Bricks-and-mortar shops are disappearing. At least, that seems to be the consensus. And it has immediate implications for book-selling, which is something of concern to all of us. But how true is that commonly held view? And what happens when the bigger chains (Target, Walmart etc) venture into Amazon’s arena?
A fascinating infographic by RedBrain answers that question. The key takeaway for me was just how hard it is for a traditional shop to challenge Amazon’s hegemony. For example, Target has in-store sales of $68bn vs. online ones of a mere $4bn. Walmart has a similar experience, with respective sales of $462bn vs. $15bn. And Kroger has an online revenue of just $22 million compared to $100 bn of in-store sales!
The original infographic and sources can be found on Redbrain’s blog.
Fabulous infograph! Sadly, many brick and mortar stores are closing. It’s frightening in a way, but I’m part of it being an online shopper. 🙂
I know, same here. I love brick&mortar shops, yet always seem to shop online.
The times are a changin’ indeed. 🙂
Thanks so much for this vital info, Nicholas. 🙂 I would be sad to see all the physical stores disappear. I really like being in a bookstore because of the calming and pleasant aura and atmosphere. And although I don’t do too much shopping in clothes stores, but online, I do like to to go to stores like Target and wander around, and pick up a few household items while there. It’s again, about the atmosphere. Another thing is malls. They’re a lot less crowded than when I frequented them in my late teens and early twenties. It used to be fun to walk around the mall and window shop. I don’t do that very much anymore, but I’d like to get back into that for walking exercise when I can’t walk outside. ^_^ Maybe I’ll write a blog on that. lol Thanks again! And I’ll be sharing your post on FB and Twitter. 🙂
Thank you for sharing your thoughts–and this post 🙂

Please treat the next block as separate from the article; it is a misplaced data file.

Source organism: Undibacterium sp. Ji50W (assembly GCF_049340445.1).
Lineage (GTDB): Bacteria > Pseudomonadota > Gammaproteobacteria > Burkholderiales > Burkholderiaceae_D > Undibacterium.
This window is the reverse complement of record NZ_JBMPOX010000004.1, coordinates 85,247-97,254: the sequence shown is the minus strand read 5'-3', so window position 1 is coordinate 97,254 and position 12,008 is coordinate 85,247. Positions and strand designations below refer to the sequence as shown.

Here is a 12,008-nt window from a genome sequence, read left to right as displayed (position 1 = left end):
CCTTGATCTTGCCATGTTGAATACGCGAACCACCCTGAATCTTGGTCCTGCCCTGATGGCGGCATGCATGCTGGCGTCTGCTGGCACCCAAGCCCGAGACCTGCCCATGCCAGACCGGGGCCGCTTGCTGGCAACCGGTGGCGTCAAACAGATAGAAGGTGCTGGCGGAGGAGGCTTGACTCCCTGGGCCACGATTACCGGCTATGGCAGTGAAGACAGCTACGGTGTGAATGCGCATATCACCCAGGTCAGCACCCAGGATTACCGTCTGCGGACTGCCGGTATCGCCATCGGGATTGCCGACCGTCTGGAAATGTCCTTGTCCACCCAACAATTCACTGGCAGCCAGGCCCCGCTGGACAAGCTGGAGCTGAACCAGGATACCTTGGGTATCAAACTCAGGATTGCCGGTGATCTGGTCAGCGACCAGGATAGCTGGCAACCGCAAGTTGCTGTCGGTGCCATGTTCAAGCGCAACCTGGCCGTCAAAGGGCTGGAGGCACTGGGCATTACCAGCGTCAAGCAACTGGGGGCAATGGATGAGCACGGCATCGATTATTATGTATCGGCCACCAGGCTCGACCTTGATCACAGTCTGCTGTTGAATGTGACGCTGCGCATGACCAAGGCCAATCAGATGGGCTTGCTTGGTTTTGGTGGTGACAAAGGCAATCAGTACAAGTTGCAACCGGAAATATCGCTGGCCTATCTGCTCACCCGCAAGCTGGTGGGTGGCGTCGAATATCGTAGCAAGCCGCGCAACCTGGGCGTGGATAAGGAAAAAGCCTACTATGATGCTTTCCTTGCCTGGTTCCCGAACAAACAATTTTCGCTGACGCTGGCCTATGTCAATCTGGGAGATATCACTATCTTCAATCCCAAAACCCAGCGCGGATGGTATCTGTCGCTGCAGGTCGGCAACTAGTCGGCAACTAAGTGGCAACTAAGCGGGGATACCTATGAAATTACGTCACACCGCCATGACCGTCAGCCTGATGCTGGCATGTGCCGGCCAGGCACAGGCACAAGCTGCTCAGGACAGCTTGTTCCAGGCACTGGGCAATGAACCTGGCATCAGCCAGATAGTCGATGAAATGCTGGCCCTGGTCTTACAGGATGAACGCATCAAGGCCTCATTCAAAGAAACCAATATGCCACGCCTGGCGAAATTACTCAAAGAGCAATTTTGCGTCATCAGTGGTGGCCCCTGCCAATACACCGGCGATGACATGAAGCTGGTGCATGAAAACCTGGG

Interesting graphic. Personally, if I’m browsing, I like to shop in a brick and mortar store. If I know exactly what I need, online shopping is a piece of cake, especially since I live an hour away from stores. 🙂
I know what you mean. Back in Edinburgh we lived at the city center. I used to visit shops all the time. I rarely do now, as I’m some 40 minutes away from stores.
I hope that bookstores stay around for a long time even though I haven’t visited on in a while. I think I will next time I head to the city. 🙂
They do have a unique feel to them.
Thank you for posting this, Nicholas. I appreciate the variety of topics you feature on your blog.
Yay! Thank you so much, Margaret. I’m always worried I may boring people or putting them off by not sticking to a single topic, so I really appreciate it 🙂
Very educational and proof that people still like to view, examine, and touch their purchases in-person before buying. What I found interesting (since I’m a Northerner living in the South) is how much more Southerners prefer live shopping, especially at the discount stores than the rest of the country. People in the South also love their thrift stores, in fact, some of them are just as nice as retail stores!
Thanks for sharing that, Pamela! I hadn’t realized the North/South aspect of it.
Thanks for this great infographic Nicholas. 🙂 — Suzanne
So glad you enjoyed it, Suzanne 🙂
Interesting to see that the lion’s share of sales is still in the store for these companies. People so still like to go shopping it seems. I am often interested by how Amazon can undercut most brands sold in shops. I appreciate they have less overheads and staff, but the difference and saving is often significant, not marginal. But for small independent retailers it must be a different story, and they have all but vanished on the High Street here.
Best wishes, Pete.
Quite so, Pete. I, too, was surprised to see just how wide the gap between online and store sales were for most of these shops.